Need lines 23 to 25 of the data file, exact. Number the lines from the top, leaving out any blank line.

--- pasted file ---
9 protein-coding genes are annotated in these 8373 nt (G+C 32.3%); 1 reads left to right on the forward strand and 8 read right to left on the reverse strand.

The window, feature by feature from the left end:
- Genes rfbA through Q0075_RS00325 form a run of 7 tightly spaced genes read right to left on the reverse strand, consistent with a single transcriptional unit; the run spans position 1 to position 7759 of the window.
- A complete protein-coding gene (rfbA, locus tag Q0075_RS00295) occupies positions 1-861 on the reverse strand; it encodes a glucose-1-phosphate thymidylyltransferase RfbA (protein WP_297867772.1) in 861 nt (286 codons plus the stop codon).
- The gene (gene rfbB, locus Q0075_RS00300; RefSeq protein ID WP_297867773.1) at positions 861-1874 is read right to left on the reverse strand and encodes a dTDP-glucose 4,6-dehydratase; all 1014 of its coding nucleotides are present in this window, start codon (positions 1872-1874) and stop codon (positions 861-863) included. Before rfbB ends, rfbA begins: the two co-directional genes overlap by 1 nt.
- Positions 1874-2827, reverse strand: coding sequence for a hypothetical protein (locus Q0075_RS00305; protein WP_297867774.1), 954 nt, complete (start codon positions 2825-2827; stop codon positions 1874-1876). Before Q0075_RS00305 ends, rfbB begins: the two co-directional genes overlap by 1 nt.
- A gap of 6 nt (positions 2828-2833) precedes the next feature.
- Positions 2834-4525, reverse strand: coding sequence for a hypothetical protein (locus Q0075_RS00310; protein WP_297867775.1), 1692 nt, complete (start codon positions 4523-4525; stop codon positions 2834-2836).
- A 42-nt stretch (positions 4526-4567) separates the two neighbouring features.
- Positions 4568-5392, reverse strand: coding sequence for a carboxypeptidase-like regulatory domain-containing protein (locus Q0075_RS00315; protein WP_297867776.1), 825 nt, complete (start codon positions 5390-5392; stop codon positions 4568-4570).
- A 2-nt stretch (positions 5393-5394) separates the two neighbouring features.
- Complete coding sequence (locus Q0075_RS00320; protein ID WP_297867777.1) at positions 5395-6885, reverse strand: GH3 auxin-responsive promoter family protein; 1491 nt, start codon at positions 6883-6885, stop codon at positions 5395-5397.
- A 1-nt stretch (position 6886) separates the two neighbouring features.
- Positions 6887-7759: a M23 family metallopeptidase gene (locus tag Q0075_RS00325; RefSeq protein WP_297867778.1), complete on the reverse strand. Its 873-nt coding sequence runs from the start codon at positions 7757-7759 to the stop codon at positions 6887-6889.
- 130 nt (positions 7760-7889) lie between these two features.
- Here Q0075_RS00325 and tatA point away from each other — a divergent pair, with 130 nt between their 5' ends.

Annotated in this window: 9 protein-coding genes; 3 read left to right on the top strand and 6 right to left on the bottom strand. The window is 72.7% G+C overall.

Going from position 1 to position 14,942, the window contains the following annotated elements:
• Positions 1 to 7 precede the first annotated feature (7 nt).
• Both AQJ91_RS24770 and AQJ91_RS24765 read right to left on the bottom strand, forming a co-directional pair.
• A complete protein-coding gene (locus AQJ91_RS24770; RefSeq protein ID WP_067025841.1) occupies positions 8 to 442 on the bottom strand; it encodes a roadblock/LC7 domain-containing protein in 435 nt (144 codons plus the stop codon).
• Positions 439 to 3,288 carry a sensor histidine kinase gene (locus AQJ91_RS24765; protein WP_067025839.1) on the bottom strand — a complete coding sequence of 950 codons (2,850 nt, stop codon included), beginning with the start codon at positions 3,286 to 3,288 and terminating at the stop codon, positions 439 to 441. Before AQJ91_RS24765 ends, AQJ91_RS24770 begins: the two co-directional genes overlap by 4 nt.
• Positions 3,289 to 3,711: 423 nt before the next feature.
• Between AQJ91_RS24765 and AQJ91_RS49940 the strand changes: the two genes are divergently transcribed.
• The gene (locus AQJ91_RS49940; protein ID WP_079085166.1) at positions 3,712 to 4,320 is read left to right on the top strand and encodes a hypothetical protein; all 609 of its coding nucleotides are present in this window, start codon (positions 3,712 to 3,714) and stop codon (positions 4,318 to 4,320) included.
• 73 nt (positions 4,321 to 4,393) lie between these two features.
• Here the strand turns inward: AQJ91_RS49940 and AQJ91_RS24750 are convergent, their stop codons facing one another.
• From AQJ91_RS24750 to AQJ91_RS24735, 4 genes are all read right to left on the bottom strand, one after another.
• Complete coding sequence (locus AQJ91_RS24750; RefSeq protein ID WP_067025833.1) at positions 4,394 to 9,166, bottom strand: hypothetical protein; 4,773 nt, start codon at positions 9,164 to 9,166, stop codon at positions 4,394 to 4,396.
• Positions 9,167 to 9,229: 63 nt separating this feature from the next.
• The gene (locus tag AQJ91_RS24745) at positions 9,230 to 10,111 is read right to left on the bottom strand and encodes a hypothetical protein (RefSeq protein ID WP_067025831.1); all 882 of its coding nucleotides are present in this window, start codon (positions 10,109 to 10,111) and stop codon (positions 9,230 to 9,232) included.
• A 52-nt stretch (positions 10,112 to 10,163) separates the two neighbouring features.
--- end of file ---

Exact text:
• Positions 3,289 to 3,711: 423 nt before the next feature.
• Between AQJ91_RS24765 and AQJ91_RS49940 the strand changes: the two genes are divergently transcribed.
• The gene (locus AQJ91_RS49940; protein ID WP_079085166.1) at positions 3,712 to 4,320 is read left to right on the top strand and encodes a hypothetical protein; all 609 of its coding nucleotides are present in this window, start codon (positions 3,712 to 3,714) and stop codon (positions 4,318 to 4,320) included.